You can have the best accounting system in the world but it won’t mean a darn thing if the data you input is bad. I can’t say it enough, “garbage in, garbage out.” It is the responsibility of accounting department personnel to make sure that transactions are valid and supported by audit trails. There is nothing worse than presenting financial statements that have errors in them to your management team and board of directors.
After you have selected the right accounting system for your business (that is scalable for growth) and you have chosen a reliable payroll service, it’s time to implement controls that ensure your financial statements are accurate and abide by Generally Accepted Accounting Principles (GAAP). For those of you interested in knowing more about GAAP, there is a good reference manual published by Wiley that can help you understand and implement these principles.
Control procedures start with competent personnel and a rotation of duties. For many of you who read Axcient blogs or follow our CEO, Justin Moore, in the press, you know that Axcient goes through an extensive hiring process in selecting great employees. The success of our company – and yours – depends upon these hiring decisions. Once you bring on board a new accounting employee, it is your responsibility to ensure that they are adequately trained and supervised to perform their job. It is also important that these employees have the opportunity to rotate within in the department to broaden their understanding of the system and the overall processes.
At Axcient, we implemented our first major shift in responsibilities after hiring another accounting staff member earlier this year. Our senior staff accountant relinquished customer billing responsibilities to take charge of accounts payable and one of our staff accountants took over the role of lead in customer billings. One of the benefits in the shift of responsibilities is that it allows for vacations (yes!), as well as sick time, unexpected absences and those days when you just need “me” time.
Speaking of vacations…they can be viewed as an important tool in maintaining checks and balances within an accounting department. When accounting staff members took time off in the past, they would return to an inbox that was out of control (never mind about email catch-up). I can’t tell you how many times this has happened to me personally when our department was much smaller. The rotation of duties allows us to take time off while ensuring that daily transactions are posted and that no ‘one’ individual has complete control over all areas of transaction processing.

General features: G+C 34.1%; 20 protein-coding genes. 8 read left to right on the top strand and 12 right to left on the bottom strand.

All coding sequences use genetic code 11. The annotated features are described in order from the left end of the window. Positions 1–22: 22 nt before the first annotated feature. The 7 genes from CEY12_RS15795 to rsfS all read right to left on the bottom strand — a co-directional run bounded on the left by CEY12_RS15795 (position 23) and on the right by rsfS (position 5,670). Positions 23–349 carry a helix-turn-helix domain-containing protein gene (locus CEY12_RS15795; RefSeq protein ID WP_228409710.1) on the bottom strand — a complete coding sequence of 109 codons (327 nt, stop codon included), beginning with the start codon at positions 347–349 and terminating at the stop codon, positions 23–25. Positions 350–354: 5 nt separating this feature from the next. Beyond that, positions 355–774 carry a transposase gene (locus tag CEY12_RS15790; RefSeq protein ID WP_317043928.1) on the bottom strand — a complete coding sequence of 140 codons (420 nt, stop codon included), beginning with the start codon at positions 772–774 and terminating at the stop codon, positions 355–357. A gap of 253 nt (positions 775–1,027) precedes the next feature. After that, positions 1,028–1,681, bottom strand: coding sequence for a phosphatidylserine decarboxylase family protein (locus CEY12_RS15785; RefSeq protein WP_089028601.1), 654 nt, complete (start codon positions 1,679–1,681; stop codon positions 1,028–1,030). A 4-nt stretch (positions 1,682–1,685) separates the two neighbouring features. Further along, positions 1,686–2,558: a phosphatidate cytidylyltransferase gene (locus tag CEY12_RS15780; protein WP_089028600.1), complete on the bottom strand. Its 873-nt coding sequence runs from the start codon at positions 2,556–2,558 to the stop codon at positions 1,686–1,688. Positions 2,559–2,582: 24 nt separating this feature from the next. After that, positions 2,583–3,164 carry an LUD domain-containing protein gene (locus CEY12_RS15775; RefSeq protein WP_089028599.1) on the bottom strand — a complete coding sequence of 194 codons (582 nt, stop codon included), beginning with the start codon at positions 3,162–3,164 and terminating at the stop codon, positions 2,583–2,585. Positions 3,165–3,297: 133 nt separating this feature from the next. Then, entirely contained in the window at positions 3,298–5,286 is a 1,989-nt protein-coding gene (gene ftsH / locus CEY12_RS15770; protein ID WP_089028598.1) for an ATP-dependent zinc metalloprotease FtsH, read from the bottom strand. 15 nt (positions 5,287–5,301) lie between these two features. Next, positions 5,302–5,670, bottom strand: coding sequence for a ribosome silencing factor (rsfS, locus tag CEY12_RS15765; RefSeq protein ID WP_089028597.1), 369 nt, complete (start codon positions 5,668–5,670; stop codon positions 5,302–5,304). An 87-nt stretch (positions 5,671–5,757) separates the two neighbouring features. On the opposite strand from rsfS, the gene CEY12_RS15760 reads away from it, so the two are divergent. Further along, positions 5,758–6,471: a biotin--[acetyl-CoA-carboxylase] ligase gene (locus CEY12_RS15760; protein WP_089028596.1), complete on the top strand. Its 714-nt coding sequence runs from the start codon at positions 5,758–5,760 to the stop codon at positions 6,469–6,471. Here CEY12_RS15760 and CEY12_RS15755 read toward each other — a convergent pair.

A few other comments about controls…
I can’t stress this one enough. It is extremely important that all businesses have written policies and procedures. I’m not just talking about the employee handbook here – especially since ALL businesses should have that in place from the get-go. The policies and procedures I’m talking about are related to the transactions we process on a daily basis within the accounting department. For example: there should be written documentation about processing accounts payable invoices along with one that details cash disbursements. Additionally, there has to be one for processing payroll, accounts receivable (including cash receipts) along with a sound credit and collections policy. Of course, there are many more.
For accounting departments everywhere, a final check and major acknowledgement of how well we do our job in accounting is the annual report presented to the Audit Committee by outside auditors. Do I take this report personally? You bet I do!